Pros:
  • Very affordable compared to some others on this list – often less than half price
  • Simple and straightforward
  • Works with Alexa
Cons:
  • Requires C Wire
  • No battery backup (it will hold memory for short outages, however)

Verdict: A good possible candidate – if you can live with no battery backup.

5. Emerson Sensi Touch Wi-Fi Smart Thermostat with Color Display ST75

Best touch screen smart thermostat for SmartThings


The time now for another Emerson, this time at a higher price point and with an attractive touch screen on an equally attractive box, which when put on a wall looks a bit like having a small tablet computer mounted in the room. Fans of the movie Ex Machina will like this model. If you haven’t seen the movie yet – it’s well worth checking out since you are already interested in smart homes. We’ll say no more at this point.

On the practical side, the Sensi touch works well with SmartThings and with Alexa and for that matter via phones. However, what i like about it is the touchscreen interface that is easy and pleasant to use, better frankly than fiddling around with a small smartphone screen. There is a nice unit backlight feature too, which also looks great and has a practical use too – it means you can find and use the unit and screen easily in a very dimly lit room.

I also like the usage reports, which monitor HVAC use times and by implications costs in the app. You can then find utility suitable rebates through the Sensi Touch rebate finder.

Pros:
  • Nicely designed unit
  • Good looking and well-designed touchscreen
  • Alexa support
Cons:
  • C wire required

Verdict: It’s a good-looking beast and i like the way you can get utility rebates – which will help offset the cost of the unit.

6. GoControl Z-Wave Battery-Powered Smart Thermostat

The best thermostat for SmartThings if you like minimalism


Our final entry is this simple, elegant, and straightforward model from GoControl. Some SmartThings users rate it very highly. The common view is why someone would want a more expensive and more complex programmable thermostat than this if they already have or are planning to buy a home automation controller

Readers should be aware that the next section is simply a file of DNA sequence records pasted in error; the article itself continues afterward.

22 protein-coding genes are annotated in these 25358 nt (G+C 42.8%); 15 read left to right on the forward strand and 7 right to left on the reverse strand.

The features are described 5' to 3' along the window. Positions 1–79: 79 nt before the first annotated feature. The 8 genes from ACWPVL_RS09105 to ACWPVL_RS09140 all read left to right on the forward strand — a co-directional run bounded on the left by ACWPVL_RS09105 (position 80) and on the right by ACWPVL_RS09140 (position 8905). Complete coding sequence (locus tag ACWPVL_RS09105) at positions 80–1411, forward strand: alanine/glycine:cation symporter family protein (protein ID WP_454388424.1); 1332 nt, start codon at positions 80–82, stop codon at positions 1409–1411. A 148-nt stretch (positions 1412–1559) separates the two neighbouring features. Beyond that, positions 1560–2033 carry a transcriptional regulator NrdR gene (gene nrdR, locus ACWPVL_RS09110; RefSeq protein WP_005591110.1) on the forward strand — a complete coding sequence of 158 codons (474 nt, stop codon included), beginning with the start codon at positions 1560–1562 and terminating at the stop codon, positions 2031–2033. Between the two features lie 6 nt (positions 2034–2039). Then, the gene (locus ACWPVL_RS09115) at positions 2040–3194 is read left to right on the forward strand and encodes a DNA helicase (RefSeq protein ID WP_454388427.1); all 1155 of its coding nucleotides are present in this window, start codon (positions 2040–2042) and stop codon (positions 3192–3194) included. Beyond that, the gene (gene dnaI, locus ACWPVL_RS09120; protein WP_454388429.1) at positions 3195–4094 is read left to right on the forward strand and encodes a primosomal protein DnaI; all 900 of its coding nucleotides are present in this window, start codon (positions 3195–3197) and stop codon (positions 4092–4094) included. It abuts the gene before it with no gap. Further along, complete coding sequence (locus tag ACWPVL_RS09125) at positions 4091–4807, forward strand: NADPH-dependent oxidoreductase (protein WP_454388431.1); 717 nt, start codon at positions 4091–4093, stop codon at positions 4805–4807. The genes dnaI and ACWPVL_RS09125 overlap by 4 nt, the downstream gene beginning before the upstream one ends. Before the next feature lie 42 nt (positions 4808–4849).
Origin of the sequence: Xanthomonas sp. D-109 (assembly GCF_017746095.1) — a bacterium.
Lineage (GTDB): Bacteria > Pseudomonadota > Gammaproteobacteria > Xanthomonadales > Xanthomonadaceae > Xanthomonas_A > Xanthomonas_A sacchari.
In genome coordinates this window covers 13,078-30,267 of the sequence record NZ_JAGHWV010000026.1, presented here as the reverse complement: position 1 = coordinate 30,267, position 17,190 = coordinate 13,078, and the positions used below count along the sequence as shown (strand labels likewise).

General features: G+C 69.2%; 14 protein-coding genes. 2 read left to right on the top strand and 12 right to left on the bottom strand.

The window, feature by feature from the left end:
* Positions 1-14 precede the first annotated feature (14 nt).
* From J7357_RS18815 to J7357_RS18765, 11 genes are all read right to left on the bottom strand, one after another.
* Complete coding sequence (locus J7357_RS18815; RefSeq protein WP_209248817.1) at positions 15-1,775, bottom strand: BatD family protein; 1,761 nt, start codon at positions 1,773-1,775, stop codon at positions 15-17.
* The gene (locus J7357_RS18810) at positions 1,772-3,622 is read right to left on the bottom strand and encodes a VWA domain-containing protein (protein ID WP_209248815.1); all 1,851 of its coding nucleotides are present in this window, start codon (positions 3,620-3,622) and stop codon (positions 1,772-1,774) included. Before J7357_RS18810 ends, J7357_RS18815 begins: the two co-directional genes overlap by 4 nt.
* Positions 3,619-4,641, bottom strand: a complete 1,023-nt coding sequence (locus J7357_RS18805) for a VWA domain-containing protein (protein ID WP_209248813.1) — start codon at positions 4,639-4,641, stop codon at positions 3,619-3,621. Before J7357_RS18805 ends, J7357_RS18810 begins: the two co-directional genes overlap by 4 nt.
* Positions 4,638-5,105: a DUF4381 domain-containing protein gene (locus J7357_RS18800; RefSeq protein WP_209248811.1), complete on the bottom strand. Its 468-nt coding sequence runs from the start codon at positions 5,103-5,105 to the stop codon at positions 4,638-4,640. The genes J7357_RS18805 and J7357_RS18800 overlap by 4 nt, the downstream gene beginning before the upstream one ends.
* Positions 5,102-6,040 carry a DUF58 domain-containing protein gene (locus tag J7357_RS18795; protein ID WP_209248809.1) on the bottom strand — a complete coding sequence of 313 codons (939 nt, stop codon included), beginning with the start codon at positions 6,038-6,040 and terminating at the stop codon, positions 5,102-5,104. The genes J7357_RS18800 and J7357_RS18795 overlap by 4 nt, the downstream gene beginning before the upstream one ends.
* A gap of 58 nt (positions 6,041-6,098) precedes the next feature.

It scores well on looks too with its low-key functional design.

Pros:
  • It’s a simple no-fuss no-frills product
  • It’s very affordable
Cons:
  • It won’t impress the neighbors 🙂

Verdict: Since you are going to be doing most control via a smartphone, if you just want something practical and cheap, this is it.

Conclusion

Smart homes are without a doubt the future. They are the future because they are easier to live in and (if set up correctly) cheaper and greener too. We still waste so much energy (and burn so much fuel, creating pollution) because we don’t manage our heating, ventilation, and air conditioning efficiently. Putting in a smart IoT based HVAC solution is a step in the right direction. You’ll be helping yourself save money, cutting pollution and hey – it’s fun and cool as well. I mentioned Ex Machina before – do see it if you are into IoT.

SmartThings are in a battle with Google and others to get you to upgrade your homes and i just gave you 6 ways you might just go down the SmartThings route and get a great result.

Thanks for reading 😉

Similar Posts

10 Comments

    1. The system will typically remember it’s last settings but not make any changes while it has no power.

    1. The C-wire or common wire is normally the white wire and is often called the neutral wire. It’s called common because all circuits in the house typically have the white wires tied together, at a central bus bar which means every circuit has that wire in common. That’s not the same as the live wire. It’s not the ground either (and don’t get the two confused).

Leave a Reply

Your email address will not be published.